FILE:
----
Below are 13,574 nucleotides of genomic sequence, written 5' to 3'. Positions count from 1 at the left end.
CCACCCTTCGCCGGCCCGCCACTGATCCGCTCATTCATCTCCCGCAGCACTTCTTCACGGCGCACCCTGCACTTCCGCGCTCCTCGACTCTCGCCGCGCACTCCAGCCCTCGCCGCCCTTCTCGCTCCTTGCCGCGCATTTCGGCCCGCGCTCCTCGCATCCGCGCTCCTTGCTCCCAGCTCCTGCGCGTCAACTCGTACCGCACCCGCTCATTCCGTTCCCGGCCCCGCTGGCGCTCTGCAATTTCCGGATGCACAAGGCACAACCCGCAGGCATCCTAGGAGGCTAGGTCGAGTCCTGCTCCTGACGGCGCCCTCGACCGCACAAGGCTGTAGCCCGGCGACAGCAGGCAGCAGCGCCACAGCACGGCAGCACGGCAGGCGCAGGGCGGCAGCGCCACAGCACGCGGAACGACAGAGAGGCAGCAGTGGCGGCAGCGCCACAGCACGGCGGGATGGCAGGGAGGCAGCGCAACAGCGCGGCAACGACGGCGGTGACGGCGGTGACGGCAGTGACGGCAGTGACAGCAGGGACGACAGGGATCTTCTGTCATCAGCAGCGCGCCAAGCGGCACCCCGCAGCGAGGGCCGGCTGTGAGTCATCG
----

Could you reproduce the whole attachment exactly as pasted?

Below are 13,574 nucleotides of genomic sequence, written 5' to 3'. Positions count from 1 at the left end.
CCACCCTTCGCCGGCCCGCCACTGATCCGCTCATTCATCTCCCGCAGCACTTCTTCACGGCGCACCCTGCACTTCCGCGCTCCTCGACTCTCGCCGCGCACTCCAGCCCTCGCCGCCCTTCTCGCTCCTTGCCGCGCATTTCGGCCCGCGCTCCTCGCATCCGCGCTCCTTGCTCCCAGCTCCTGCGCGTCAACTCGTACCGCACCCGCTCATTCCGTTCCCGGCCCCGCTGGCGCTCTGCAATTTCCGGATGCACAAGGCACAACCCGCAGGCATCCTAGGAGGCTAGGTCGAGTCCTGCTCCTGACGGCGCCCTCGACCGCACAAGGCTGTAGCCCGGCGACAGCAGGCAGCAGCGCCACAGCACGGCAGCACGGCAGGCGCAGGGCGGCAGCGCCACAGCACGCGGAACGACAGAGAGGCAGCAGTGGCGGCAGCGCCACAGCACGGCGGGATGGCAGGGAGGCAGCGCAACAGCGCGGCAACGACGGCGGTGACGGCGGTGACGGCAGTGACGGCAGTGACAGCAGGGACGACAGGGATCTTCTGTCATCAGCAGCGCGCCAAGCGGCACCCCGCAGCGAGGGCCGGCTGTGAGTCATCG